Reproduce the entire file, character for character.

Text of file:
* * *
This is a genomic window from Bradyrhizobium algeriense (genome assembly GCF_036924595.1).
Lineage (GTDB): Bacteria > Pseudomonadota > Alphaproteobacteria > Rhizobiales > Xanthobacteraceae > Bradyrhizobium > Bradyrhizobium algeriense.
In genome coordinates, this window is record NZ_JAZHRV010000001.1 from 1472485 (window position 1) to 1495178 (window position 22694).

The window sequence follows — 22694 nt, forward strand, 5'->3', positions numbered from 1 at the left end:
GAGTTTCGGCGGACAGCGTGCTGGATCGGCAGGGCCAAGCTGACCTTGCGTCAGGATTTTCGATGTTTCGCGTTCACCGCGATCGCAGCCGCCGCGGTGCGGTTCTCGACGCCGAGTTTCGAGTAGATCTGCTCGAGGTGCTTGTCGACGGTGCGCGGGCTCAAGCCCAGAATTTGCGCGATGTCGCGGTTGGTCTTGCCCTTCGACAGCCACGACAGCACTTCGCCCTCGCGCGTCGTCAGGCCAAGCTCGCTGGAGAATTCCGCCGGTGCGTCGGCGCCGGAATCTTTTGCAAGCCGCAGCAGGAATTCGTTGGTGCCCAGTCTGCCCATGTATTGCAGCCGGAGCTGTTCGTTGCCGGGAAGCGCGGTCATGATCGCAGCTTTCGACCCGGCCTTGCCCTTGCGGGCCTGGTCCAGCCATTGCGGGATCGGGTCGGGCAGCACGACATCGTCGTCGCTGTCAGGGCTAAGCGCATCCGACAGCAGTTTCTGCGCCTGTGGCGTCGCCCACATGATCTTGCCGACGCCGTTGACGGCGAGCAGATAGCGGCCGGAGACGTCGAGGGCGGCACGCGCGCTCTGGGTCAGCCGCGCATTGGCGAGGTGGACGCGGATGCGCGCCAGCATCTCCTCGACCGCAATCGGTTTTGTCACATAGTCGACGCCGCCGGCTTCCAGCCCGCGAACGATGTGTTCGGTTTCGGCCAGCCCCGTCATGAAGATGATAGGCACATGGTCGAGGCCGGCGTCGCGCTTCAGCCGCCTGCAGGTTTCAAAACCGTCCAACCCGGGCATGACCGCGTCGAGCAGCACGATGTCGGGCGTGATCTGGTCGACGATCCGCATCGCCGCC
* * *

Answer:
This is a genomic window from Bradyrhizobium algeriense (genome assembly GCF_036924595.1).
Lineage (GTDB): Bacteria > Pseudomonadota > Alphaproteobacteria > Rhizobiales > Xanthobacteraceae > Bradyrhizobium > Bradyrhizobium algeriense.
In genome coordinates, this window is record NZ_JAZHRV010000001.1 from 1472485 (window position 1) to 1495178 (window position 22694).

The window sequence follows — 22694 nt, forward strand, 5'->3', positions numbered from 1 at the left end:
GAGTTTCGGCGGACAGCGTGCTGGATCGGCAGGGCCAAGCTGACCTTGCGTCAGGATTTTCGATGTTTCGCGTTCACCGCGATCGCAGCCGCCGCGGTGCGGTTCTCGACGCCGAGTTTCGAGTAGATCTGCTCGAGGTGCTTGTCGACGGTGCGCGGGCTCAAGCCCAGAATTTGCGCGATGTCGCGGTTGGTCTTGCCCTTCGACAGCCACGACAGCACTTCGCCCTCGCGCGTCGTCAGGCCAAGCTCGCTGGAGAATTCCGCCGGTGCGTCGGCGCCGGAATCTTTTGCAAGCCGCAGCAGGAATTCGTTGGTGCCCAGTCTGCCCATGTATTGCAGCCGGAGCTGTTCGTTGCCGGGAAGCGCGGTCATGATCGCAGCTTTCGACCCGGCCTTGCCCTTGCGGGCCTGGTCCAGCCATTGCGGGATCGGGTCGGGCAGCACGACATCGTCGTCGCTGTCAGGGCTAAGCGCATCCGACAGCAGTTTCTGCGCCTGTGGCGTCGCCCACATGATCTTGCCGACGCCGTTGACGGCGAGCAGATAGCGGCCGGAGACGTCGAGGGCGGCACGCGCGCTCTGGGTCAGCCGCGCATTGGCGAGGTGGACGCGGATGCGCGCCAGCATCTCCTCGACCGCAATCGGTTTTGTCACATAGTCGACGCCGCCGGCTTCCAGCCCGCGAACGATGTGTTCGGTTTCGGCCAGCCCCGTCATGAAGATGATAGGCACATGGTCGAGGCCGGCGTCGCGCTTCAGCCGCCTGCAGGTTTCAAAACCGTCCAACCCGGGCATGACCGCGTCGAGCAGCACGATGTCGGGCGTGATCTGGTCGACGATCCGCATCGCCGCC